Israel will not sign future agreements with EU along terms stipulated in settlement guidelines

Issue expected to be major focus of attention when German Foreign Minister Westerwelle comes to Jerusalem early next week.

August 8, 2013 16:02
2 minute read.
EU foreign policy chief Catherine Ashton and Prime Minister Binyamin Netanyahu, June 20, 2013.

Netanyahu and Ashton looking sullen 370. (photo credit: REUTERS/Abir Sultan/Pool )


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Israel will not enter into any new agreements with the EU under the terms of the recently published settlement guidelines, diplomatic sources said Thursday following a meeting on the matter chaired by Prime Minister Binyamin Netanyahu.

However, Netanyahu is to speak in the coming days with EU foreign policy chief Catherine Ashton to seek a formula that would make it possible for Israel to begin negotiations with the EU on entrance into the lucrative 80 billion euro Horizon 2020 R&D program.

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The guidelines prohibit any EU funds in the form of grants, prizes and financial instruments from being used by Israeli entities outside the 1967 lines, and mandates that a territorial clause must be incorporated into any future agreement that will stipulate that the West Bank, east Jerusalem and the Golan Heights are not part of Israel.

Israel has annexed east Jerusalem and the Golan Heights, and Israeli law prohibits discriminating against Israeli companies or firms beyond the Green Line. It is legally problematic, therefore, for Israel to invest money in a program, and then, when it gets money back from that program, not to be able to invest it in institutions beyond the Green Line.

The guidelines were published last month, and are not to come into effect until January 1. However, the issue is pressing now because Israel and the EU are scheduled to begin talks on Horizon 2020 on Wednesday.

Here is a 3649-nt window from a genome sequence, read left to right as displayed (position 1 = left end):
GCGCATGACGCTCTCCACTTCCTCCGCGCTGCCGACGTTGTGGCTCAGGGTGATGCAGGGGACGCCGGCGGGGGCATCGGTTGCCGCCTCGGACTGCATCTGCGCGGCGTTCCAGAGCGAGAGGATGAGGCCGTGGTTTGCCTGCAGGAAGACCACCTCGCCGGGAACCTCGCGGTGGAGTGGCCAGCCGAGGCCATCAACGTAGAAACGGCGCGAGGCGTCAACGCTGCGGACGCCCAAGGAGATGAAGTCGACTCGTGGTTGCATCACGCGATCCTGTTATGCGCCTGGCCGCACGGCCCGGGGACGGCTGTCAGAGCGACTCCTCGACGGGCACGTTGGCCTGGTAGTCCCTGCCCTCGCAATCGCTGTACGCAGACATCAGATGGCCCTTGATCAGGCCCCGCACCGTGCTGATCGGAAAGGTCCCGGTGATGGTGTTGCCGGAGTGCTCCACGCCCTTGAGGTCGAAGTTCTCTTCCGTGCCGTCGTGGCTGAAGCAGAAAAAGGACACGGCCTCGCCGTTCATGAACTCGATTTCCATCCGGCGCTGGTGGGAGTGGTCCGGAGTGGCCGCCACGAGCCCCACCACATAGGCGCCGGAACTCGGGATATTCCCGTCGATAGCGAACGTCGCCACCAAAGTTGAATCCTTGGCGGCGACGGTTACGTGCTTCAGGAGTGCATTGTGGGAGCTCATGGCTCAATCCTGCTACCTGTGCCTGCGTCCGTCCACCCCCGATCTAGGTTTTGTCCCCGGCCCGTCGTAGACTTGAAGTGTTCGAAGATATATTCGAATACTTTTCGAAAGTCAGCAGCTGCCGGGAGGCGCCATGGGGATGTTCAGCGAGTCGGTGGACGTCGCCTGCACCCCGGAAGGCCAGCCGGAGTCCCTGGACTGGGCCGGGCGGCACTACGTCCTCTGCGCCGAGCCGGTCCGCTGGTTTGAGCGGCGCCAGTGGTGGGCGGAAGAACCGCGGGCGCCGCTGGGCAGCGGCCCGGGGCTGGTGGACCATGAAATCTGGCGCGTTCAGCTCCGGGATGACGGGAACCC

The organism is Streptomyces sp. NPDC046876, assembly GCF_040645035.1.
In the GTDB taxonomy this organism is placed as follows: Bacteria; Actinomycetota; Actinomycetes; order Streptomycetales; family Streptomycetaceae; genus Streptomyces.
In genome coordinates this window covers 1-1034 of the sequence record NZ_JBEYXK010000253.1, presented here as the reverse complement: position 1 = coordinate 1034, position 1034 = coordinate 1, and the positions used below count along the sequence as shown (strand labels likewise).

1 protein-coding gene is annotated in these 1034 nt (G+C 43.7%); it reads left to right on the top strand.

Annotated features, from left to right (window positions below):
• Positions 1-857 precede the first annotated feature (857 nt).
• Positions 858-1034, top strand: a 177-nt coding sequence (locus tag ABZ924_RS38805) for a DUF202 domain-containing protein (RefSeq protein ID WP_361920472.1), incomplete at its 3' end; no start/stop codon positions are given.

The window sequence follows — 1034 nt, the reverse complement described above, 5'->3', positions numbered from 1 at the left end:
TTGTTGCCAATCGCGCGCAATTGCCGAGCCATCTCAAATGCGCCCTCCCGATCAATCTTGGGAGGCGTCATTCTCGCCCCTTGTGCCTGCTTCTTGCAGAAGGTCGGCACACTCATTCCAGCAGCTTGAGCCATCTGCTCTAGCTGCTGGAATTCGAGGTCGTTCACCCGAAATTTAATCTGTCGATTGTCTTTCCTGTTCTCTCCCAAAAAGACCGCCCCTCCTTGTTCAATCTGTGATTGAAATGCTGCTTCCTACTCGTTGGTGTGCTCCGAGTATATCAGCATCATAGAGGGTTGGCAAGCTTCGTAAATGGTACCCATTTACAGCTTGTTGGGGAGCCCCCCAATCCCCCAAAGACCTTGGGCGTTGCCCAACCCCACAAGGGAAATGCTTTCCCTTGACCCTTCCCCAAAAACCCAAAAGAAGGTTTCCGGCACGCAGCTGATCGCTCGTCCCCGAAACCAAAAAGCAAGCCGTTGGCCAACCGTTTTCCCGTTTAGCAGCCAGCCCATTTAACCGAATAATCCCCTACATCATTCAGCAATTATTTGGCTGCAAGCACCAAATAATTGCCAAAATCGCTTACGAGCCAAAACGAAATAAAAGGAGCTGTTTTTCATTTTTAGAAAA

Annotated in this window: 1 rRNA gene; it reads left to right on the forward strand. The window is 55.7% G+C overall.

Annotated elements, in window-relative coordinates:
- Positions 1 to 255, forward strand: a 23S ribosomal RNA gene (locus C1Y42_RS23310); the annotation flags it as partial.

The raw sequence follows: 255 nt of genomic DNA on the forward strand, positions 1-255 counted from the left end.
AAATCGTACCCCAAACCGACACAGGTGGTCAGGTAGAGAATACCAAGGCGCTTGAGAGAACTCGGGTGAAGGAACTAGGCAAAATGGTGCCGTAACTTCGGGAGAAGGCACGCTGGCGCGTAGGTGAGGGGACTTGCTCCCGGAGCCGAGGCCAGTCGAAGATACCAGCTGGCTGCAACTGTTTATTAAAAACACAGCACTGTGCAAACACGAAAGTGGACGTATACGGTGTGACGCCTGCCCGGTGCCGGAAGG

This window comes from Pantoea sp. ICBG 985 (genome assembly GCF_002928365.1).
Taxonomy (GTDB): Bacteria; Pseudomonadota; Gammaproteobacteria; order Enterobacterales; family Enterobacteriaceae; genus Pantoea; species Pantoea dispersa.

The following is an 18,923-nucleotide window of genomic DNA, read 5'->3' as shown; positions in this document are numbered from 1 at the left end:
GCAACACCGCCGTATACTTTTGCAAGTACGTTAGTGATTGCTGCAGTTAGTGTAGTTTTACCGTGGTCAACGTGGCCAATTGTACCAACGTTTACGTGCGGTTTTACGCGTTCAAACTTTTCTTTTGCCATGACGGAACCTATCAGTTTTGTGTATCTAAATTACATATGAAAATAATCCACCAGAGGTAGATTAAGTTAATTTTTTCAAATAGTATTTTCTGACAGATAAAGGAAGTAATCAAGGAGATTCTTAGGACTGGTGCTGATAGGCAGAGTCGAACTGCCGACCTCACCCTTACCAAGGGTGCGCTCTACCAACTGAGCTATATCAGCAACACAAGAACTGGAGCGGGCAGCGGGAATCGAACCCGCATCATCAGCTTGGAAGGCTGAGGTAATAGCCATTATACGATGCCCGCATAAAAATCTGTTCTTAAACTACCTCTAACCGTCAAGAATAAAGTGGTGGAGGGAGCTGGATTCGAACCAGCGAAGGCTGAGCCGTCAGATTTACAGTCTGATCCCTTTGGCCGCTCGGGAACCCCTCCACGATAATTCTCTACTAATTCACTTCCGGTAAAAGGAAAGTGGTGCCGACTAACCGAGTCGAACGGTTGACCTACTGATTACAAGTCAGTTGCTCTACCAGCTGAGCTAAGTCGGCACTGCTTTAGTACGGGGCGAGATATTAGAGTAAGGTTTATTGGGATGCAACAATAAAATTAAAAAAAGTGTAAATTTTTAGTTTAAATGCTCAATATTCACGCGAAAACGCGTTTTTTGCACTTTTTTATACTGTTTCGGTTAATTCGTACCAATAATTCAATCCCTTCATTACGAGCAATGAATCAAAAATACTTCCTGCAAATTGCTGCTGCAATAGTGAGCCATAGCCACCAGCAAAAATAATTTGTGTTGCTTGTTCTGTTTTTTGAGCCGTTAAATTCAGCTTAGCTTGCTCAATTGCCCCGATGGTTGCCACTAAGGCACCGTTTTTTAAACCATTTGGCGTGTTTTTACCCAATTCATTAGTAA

Horizon 2020 is the EU’s innovation flagship program meant to create jobs and fuel economic growth. Israel is the only non-EU country that has been asked to join as a full partner, and is expected to pay some 600 million euros over the next seven years to take part. This is considered a worthwhile investment, because for every euro Israel contributes, it is expected to get back 1.5 euros in research funds and other inbound investments.

The sources said that Israel would ask for further clarifications about the guidelines, but that an EU professional-technical team was expected to arrive Wednesday to begin negotiations. In the conversation with Ashton, Netanyahu is expected to say that if no agreement can be found, Israel will not be able to participate.

The issue is expected to be a major focus of attention when German Foreign Minister Guido Westerwelle comes to Jerusalem early next week. Israel is interested in getting the political leadership of the EU involved so it can influence the bureaucrats who, in Jerusalem’s estimation, pushed the whole guideline issue forward in the first place.

On the day the guidelines were published in mid June, Ashton issued a statement inviting Israel to hold discussions on “the territorial scope of agreements with the EU that are currently under preparation.”

Thursday’s meeting was, in addition to Netanyahu, attended by Finance Minister Yair Lapid, Justice Minister Tzipi Livni, Education Minister Shai Peron, Economy Minister Naftali Bennett, Science, Technology and Space Minister Yaakov Peri, Agriculture Minister Yair Shamir and Deputy Foreign Minister Ze’ev Elkin.

One source said that the majority of the ministers at the meeting were in favor of engagement with the Europeans over Horizon 2020, and of working out the language during those talks, but that Netanyahu said he first wanted to discuss the matter with Ashton.

The source said, however, there was consensus among the ministers that the EU guidelines significantly damaged the diplomatic process with the Palestinians.

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